Date of Award
Doctoral Dissertation - Open Access
Doctor of Philosophy
Microbiology and Immunology
Dr. Raj Tiwari
Dr. Debabrata Banerjee
Dr. Jan Geliebter
Breast cancer remains the second leading cause of cancer death among women in the U.S. Although organ-confined disease is curable, metastatic disease remains incurable and an unmet clinical need. Hence, the development of new therapeutic targets and further understanding of the genesis of malignant progression is needed and to this end analysis of the tumor microenvironment is imperative for novel therapeutic targets in breast cancer. We and others have demonstrated that bone marrow derived endothelial progenitor cells (EPCs) incorporate in the neovasculature around implanted tumors supporting their growth and metastasis. The incorporation of EPCs from the marrow to the tumor is estrogen responsive. We evaluated the effect of estrogen and a naturally occurring anti-estrogen 3, 3’-diindolylmethane (DIM) on precursor progenitor cells of angiogenesis, EPCs, at the cellular and molecular levels using CD133+ /CD34+ stem cells that were isolated by positive selection from human umbilical cord blood as an in vitro model of vasculogenesis. Moreover, we evaluated the secretome of the EPCs and their role in breast cancer progression. Using flow cytometry, we show that the highly proliferative EPCs can differentiate into functional endothelial cells. We concluded that EPCs are estrogen sensitive, and estradiol mediated enhancement of the function of EPCs is abrogated by the anti-estrogen DIM. We further elucidated the significance and function of EPCs in the breast cancer environment using in vitro models and attempted to define the interacting determinants. We examined the cell-cell interaction by evaluating the effect of conditioned media from EPCs on breast cancer cell and vice versa. We further isolated secretory exosomes from EPCs and breast cancer and examined their mutual interaction using end point measurements such as cell proliferation, invasion, and migration. Further, we xviii examined the contents of the exosomes in term of their microRNAs, and the cytokines in the tumor microenvironment. We report that exosomes of EPCs are enriched with oncogenic miRNAs including hsa-miR-16-5p, hsa-miR-17-5p, hsa-miR-181a-5p, hsa-miR-21-5p, hsa-miR-142-3p, and their miRNAs are also significant modulators of breast cancer transformation and metastasis. Our studies are consistent with the hypothesis that secretory exosomes and paracrine cytokines are shuttles of cell-cell communication and important targets of novel breast cancer therapy. The exosomes and the microRNAs they carry are the communicating determinants between breast cancer cells and EPCs in the tumor microenvironment and presumably help evolution of breast cancer subsets such as the triple negative breast cancer (TNBC) with gain of metastatic phenotype. Disruption of the cell-cell communication can lead to novel TNBC therapeutic and fulfill a much-needed clinical need.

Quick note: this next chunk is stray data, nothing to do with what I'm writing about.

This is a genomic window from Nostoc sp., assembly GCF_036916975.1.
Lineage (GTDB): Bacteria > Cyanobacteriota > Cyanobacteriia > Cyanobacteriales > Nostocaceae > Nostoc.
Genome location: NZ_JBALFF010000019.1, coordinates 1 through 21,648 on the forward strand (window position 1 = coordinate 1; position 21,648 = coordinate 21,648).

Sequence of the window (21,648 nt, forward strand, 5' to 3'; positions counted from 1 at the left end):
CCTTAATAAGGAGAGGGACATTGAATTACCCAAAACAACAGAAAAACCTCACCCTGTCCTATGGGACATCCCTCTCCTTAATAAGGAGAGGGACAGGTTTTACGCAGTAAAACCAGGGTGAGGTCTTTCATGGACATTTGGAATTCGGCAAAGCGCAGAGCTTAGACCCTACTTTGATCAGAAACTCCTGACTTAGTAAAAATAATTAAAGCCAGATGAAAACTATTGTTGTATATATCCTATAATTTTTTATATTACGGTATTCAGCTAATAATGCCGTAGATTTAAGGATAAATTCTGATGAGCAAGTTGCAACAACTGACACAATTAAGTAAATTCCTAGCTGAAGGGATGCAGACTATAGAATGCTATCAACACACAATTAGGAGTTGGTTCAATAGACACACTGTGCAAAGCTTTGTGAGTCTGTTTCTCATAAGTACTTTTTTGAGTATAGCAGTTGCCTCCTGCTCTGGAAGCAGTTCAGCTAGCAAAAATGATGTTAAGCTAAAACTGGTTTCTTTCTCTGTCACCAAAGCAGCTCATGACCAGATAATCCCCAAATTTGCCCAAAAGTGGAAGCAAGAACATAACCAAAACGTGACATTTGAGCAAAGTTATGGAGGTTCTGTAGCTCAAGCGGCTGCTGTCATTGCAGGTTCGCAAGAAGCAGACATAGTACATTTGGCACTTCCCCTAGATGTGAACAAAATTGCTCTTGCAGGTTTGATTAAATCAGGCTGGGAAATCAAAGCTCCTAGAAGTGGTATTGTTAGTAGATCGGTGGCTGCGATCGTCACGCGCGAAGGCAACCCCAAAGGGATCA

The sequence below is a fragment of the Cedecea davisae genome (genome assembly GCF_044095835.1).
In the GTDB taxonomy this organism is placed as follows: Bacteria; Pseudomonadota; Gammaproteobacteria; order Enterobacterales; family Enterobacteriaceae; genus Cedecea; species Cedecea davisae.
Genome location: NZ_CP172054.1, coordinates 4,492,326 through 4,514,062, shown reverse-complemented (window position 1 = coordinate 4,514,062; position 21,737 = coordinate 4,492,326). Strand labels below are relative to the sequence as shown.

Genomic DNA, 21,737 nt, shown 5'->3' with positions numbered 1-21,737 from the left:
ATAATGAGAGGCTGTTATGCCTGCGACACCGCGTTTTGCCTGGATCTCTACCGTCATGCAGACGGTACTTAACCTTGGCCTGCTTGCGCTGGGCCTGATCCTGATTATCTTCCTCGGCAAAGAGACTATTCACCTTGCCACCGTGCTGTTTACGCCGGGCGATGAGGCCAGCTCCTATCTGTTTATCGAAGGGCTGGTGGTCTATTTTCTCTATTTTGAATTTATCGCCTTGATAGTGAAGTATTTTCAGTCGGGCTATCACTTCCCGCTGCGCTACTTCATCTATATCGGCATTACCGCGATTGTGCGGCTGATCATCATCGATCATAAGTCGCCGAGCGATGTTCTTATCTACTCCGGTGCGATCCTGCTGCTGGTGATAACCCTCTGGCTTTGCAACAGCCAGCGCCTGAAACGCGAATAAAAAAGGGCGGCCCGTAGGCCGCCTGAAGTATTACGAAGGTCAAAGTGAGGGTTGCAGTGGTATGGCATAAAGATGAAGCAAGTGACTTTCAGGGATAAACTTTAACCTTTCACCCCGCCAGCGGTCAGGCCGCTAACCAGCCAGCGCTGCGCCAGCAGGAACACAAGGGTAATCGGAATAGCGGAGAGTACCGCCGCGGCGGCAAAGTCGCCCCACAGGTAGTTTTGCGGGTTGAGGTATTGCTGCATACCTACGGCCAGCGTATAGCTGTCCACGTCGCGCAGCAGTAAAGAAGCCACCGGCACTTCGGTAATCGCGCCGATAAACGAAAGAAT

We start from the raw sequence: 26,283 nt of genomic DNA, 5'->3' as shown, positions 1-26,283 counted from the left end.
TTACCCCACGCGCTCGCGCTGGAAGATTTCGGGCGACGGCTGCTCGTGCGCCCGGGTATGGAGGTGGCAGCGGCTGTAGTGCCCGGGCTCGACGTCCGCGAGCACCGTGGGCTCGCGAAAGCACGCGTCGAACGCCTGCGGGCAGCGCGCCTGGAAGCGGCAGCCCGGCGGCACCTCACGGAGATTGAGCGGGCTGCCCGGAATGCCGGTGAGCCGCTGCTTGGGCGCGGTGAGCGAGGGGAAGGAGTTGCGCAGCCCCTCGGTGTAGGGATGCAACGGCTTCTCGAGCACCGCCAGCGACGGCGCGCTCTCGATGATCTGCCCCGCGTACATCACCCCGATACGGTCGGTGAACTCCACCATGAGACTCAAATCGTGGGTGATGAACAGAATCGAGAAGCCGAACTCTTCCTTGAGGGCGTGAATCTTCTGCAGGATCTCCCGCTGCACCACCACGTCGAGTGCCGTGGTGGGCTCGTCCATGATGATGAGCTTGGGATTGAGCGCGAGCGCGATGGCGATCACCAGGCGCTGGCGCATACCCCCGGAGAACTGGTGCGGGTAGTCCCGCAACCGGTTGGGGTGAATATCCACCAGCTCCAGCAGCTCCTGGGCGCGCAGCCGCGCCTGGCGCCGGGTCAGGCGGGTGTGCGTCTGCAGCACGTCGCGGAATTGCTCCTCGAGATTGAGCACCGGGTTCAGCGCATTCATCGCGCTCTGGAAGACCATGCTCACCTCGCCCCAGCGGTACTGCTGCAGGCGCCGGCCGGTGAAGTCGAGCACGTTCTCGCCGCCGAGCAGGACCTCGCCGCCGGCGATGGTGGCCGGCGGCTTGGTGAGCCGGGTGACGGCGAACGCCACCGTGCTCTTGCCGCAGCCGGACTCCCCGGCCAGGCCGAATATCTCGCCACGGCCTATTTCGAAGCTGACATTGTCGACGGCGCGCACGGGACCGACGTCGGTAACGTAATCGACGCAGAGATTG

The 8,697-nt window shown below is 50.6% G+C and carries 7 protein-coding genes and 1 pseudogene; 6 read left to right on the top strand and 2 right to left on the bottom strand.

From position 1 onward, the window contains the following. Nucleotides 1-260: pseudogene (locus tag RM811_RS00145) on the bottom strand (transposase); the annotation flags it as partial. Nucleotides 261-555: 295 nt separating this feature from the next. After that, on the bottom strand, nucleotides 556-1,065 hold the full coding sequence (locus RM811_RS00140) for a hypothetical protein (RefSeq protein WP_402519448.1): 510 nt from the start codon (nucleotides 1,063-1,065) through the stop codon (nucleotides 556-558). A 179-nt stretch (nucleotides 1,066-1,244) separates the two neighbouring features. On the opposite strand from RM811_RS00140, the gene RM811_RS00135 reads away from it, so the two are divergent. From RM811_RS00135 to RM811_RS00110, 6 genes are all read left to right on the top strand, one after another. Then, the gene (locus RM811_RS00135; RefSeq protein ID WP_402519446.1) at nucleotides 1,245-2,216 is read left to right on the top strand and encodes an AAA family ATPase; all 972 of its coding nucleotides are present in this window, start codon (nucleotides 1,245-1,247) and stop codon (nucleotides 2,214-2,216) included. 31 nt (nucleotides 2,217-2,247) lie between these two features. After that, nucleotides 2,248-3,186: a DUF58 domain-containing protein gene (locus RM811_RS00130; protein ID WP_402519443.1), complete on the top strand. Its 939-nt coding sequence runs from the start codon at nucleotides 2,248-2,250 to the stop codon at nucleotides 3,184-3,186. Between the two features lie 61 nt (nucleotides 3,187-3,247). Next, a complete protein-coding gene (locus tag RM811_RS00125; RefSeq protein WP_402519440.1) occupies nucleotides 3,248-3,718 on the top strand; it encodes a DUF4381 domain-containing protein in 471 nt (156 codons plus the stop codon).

Ben Rahoma, Ghada, "Endothelial progenitor cell-breast cancer interaction" (2020). NYMC Student Theses and Dissertations. 39.